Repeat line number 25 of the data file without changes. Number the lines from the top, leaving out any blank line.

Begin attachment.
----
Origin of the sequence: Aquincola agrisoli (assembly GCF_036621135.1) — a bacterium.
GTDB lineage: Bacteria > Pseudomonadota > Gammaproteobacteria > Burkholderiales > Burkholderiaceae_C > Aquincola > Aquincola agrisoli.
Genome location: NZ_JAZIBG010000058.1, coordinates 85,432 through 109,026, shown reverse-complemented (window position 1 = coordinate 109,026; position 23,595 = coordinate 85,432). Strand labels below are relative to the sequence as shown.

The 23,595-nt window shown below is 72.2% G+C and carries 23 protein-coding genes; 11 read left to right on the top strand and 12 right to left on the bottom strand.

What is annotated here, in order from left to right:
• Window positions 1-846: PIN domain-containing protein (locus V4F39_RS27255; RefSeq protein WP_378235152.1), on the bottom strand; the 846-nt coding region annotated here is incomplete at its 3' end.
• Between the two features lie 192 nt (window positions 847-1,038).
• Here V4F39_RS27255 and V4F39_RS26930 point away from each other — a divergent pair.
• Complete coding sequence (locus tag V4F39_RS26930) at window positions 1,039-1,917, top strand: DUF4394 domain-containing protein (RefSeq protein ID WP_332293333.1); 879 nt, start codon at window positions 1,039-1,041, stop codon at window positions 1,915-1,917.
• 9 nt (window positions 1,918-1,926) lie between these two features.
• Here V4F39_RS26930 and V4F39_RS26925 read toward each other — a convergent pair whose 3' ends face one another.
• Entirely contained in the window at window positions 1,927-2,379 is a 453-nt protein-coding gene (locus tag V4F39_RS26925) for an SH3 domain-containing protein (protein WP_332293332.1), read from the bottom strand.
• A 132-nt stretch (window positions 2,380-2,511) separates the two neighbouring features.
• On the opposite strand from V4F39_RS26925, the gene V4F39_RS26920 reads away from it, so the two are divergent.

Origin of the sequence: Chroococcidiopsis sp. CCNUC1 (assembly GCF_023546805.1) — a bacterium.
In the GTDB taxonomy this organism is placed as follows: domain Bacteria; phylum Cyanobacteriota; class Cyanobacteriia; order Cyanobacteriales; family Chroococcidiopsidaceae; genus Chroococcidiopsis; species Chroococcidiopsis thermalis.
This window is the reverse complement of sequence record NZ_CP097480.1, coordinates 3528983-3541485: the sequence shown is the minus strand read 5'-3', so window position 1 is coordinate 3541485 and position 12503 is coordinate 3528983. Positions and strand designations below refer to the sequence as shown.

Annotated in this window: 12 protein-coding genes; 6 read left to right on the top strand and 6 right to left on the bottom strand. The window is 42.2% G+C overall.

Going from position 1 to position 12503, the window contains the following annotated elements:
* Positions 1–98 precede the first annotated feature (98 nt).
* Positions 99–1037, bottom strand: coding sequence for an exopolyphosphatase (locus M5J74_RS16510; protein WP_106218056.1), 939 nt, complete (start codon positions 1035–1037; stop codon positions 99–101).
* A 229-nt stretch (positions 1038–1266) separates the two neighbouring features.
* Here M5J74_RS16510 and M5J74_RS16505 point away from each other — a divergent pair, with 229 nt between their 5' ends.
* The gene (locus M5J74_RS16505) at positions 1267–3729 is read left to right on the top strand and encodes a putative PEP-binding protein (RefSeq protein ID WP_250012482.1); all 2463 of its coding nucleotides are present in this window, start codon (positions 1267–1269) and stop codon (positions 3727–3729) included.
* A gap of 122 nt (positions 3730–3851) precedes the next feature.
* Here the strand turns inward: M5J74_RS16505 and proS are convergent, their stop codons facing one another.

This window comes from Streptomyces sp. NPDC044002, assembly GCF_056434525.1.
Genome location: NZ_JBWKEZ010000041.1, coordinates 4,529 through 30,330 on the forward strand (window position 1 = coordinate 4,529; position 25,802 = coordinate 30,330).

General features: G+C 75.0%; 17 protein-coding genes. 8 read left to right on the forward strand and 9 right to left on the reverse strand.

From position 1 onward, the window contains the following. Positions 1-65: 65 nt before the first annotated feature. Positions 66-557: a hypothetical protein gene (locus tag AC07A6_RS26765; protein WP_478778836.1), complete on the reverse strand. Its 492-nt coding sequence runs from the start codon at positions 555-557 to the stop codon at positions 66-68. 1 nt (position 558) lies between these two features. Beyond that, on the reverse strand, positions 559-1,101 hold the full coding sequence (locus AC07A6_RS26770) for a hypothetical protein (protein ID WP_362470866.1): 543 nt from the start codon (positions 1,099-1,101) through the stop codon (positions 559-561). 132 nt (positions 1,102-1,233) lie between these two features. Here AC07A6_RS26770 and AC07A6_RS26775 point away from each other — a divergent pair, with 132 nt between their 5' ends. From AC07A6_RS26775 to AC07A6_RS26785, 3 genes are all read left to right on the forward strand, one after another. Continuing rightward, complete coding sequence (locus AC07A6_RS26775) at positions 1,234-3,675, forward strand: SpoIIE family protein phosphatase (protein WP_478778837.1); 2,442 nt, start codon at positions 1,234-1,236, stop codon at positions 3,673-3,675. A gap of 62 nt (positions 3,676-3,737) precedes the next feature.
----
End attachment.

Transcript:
* A gap of 122 nt (positions 3730–3851) precedes the next feature.